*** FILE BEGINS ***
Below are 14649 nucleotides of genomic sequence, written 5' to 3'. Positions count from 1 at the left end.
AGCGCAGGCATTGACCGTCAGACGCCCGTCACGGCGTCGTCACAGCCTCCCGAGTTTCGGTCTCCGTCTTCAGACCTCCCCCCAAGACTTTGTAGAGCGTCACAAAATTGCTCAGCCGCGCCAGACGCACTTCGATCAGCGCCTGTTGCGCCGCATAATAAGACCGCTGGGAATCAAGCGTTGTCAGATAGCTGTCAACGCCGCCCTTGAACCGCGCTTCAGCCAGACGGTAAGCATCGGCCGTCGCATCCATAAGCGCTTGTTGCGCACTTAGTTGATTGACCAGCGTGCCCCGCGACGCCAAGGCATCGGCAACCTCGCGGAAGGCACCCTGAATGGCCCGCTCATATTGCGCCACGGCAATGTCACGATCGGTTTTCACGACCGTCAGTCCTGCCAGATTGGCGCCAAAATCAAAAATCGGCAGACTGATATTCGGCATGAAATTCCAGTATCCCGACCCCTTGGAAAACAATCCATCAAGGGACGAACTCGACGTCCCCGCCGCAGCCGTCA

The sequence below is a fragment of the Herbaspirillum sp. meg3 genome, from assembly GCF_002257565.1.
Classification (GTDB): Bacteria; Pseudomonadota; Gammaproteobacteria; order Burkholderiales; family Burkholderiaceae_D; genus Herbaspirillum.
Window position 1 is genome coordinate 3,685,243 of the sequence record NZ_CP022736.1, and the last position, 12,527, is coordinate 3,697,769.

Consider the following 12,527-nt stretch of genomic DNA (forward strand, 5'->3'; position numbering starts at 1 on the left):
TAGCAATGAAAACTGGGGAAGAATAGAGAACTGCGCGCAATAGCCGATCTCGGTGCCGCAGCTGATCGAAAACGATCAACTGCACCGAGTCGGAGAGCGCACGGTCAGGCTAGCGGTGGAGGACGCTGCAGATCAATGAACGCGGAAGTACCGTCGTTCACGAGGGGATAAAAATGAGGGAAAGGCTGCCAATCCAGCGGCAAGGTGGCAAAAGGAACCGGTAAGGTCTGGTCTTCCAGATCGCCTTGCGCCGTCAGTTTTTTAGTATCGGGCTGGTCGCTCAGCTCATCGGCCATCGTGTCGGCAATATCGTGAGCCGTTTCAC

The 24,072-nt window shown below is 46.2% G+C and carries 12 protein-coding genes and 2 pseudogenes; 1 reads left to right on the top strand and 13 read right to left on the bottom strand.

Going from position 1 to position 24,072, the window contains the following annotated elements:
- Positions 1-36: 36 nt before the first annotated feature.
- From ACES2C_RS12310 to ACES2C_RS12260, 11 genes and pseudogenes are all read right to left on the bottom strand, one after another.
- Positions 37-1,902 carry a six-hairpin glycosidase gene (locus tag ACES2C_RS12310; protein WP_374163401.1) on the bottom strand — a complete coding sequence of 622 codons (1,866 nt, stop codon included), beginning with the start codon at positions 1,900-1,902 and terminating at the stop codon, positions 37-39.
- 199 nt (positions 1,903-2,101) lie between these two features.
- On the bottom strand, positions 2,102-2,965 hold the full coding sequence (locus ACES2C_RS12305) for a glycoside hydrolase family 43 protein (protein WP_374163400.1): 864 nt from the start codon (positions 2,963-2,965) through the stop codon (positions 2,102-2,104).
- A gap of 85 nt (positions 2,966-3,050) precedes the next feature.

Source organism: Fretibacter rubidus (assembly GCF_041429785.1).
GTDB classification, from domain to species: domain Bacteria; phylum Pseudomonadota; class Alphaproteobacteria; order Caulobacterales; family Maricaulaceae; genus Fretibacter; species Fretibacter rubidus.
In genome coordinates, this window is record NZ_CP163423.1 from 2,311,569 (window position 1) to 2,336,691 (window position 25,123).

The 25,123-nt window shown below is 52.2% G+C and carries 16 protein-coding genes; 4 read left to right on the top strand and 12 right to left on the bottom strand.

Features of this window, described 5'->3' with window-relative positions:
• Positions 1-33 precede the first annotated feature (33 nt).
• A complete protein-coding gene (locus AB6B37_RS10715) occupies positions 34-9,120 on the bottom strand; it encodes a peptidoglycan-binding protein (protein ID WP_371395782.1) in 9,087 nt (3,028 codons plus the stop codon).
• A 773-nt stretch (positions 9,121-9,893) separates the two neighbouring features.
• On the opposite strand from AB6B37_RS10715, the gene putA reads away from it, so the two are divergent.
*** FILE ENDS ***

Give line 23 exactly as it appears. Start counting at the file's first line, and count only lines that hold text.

• A 773-nt stretch (positions 9,121-9,893) separates the two neighbouring features.